SMSFs suffer $70bn hit in virus shock
Self-managed super funds suffered a $70bn hit from the market turmoil in the March quarter, putting further strain on the retirement savings of investors already battling a crash in interest rates and a rental freeze.
New figures released by financial regulator APRA outline the damage to superannuation with nearly $230bn sliced from to the nation’s super pool, putting the sector back 12 months in total assets under management.
Industry funds, which are generally more exposed to infrastructure, suffered a $54bn hit to asset values in the three months to the end of March, while retail super funds with their higher exposure to riskier assets such as shares were savaged with an $80bn drop in asset values.
But SMSF investors, who generally are exposed to property, shares and cash, suffered the worst hit since the global financial crisis with total assets falling by 9.4 per cent in the March quarter.
The global meltdown in markets triggered an aggressive policy response from central banks around the world, slashing already rock bottom interest rates to new lows.
APRA’s latest figures show the country’s $3 trillion superannuation industry contracted 7.7 per cent, with $227.8bn being lost over the March quarter.
The figures don’t capture the federal government’s early withdrawal of super scheme, which allows Australians to access up to $10,000 both this financial year and the next.
Industry funds are expected to see an additional outflow of funds into the June quarter.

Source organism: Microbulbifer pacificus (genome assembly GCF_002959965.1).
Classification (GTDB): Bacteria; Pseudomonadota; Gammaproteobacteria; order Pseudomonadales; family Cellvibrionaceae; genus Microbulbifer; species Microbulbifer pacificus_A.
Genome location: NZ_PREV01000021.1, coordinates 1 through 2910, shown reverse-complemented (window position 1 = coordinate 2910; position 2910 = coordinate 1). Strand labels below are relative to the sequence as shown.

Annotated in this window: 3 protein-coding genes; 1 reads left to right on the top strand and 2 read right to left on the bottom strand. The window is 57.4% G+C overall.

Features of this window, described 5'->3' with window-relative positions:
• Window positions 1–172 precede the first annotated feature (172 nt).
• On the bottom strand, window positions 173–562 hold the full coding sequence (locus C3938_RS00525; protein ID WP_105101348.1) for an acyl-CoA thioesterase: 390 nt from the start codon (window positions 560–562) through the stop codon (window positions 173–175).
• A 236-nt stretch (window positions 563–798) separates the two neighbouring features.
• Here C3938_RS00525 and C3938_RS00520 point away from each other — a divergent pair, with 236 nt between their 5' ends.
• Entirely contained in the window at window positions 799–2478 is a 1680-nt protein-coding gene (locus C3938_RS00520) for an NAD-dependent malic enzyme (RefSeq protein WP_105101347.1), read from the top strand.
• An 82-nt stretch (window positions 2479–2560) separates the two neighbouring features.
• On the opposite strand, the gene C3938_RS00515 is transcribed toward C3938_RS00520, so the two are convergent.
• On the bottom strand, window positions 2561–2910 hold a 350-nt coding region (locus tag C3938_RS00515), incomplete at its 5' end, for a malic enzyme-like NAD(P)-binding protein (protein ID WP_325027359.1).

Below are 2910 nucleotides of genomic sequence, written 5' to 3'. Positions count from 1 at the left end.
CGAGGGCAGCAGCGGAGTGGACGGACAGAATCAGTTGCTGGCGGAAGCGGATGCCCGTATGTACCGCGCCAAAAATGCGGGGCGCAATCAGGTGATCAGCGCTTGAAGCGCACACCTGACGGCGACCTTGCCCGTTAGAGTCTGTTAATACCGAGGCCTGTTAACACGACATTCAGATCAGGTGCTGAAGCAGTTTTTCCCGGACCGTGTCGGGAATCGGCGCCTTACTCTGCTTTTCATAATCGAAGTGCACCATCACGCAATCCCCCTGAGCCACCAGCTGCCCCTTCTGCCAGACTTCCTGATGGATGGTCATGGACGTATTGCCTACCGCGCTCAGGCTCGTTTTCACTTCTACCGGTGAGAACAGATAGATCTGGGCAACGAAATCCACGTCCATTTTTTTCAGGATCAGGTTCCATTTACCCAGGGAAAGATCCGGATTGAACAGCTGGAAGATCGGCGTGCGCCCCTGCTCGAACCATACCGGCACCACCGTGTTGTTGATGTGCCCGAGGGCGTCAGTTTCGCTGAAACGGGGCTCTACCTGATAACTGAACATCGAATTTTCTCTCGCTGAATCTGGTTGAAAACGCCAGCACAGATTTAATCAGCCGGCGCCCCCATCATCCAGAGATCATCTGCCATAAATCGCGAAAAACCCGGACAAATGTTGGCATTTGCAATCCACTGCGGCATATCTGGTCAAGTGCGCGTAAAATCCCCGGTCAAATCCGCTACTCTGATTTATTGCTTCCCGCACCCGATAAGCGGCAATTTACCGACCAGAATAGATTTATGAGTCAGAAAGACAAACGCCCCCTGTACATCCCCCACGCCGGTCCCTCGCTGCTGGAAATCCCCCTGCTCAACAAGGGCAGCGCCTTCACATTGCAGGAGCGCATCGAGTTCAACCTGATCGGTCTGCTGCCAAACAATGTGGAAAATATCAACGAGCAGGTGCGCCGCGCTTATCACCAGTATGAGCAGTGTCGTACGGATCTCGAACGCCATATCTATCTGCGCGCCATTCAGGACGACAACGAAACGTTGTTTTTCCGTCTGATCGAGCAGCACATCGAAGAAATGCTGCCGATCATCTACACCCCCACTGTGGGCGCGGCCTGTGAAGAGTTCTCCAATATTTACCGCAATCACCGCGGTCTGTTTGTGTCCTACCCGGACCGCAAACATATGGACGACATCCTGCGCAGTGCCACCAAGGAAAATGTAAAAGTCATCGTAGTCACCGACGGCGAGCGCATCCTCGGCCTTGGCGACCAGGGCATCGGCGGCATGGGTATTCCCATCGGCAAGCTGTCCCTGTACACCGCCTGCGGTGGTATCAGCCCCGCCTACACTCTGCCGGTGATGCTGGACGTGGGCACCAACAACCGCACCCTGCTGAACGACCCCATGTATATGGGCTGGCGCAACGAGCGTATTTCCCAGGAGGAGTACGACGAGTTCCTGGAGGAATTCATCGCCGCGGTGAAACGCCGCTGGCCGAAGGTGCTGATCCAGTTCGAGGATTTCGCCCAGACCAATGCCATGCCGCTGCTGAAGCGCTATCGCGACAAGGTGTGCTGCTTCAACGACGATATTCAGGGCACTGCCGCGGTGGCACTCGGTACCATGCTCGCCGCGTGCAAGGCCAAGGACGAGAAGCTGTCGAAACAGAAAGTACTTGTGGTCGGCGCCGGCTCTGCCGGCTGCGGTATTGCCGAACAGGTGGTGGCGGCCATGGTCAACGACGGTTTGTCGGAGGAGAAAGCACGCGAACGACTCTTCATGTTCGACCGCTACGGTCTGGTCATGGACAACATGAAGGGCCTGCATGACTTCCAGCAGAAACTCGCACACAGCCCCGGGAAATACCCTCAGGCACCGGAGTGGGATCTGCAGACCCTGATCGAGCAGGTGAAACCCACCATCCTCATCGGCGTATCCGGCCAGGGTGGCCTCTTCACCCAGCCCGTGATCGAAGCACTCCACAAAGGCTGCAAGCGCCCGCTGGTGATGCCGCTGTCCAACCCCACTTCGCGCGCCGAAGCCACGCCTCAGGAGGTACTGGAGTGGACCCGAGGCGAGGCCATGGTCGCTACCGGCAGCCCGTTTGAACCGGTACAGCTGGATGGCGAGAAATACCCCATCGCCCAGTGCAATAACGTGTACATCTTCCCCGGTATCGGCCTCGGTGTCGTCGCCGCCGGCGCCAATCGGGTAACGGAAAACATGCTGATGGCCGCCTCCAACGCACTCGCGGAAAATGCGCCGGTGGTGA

National Senior Australia chief advocate Ian Henschke, said self-funded retirees were still coming to terms with the economic shocks sparked by COVID-19, with some members only just recovering from losses incurred during the global financial crisis.
“They (self-funded retirees) feel they are being forgotten and must simply accept this,” Mr Henschke said.
“They are not necessarily wealthy, but receive little or no assistance and despite the huge hit to their income are not eligible for the pension because their asset values have changed little so far.”
Mr Henschke noted some SMSF retirees were being forced to sell shares at low prices just to supplement foregone income — including relief on rental properties — further diminishing the size of their portfolios.
SMSF Association policy manager Franco Morelli said APRA’s figures were lower than expected within the industry, which had estimated the hit to the sector could see assets fall by as much as 30 per cent.
“The next quarter up to June will be interesting, as there is so much uncertainty,” Mr Morelli said.
However, he said the SMSF sector could react quicker to rebalance than other sectors. “We have a much larger cohort of individuals allocated to more liquid funds,” Mr Morelli said.
The halving of the pension deeming rate by the federal government in March has helped self-funded retirees to top up their pension.
Total superannuation assets at the end of the March quarter stood at $2.73 trillion — nearly twice the nation’s economic output.
Public sector funds were the relative best performers during the March quarter with total assets falling just under $10bn to $523.6bn.
Industry funds make up the single biggest sector with $717bn under management, while the collective assets held by SMSFs fell back to $675.6bn. Retail funds totalled $558bn at the end of March.
Superannuation contributions rose 6.9 per cent to $121.1bn compared to the same quarter in the previous year, while the total paid in benefits was $85.8bn, a rise of 14.5 per cent.
Net inflow of funds compared to March last year increased by 27.7 per cent to $45.4bn.
Self-managed Independent Superannuation Funds Association managing director Michael Lorimer said the impacts to financial markets were experienced at the tail end of the quarter. He said APRA’s next round of data would likely show some signs of recovery, as market performance had started to rebound.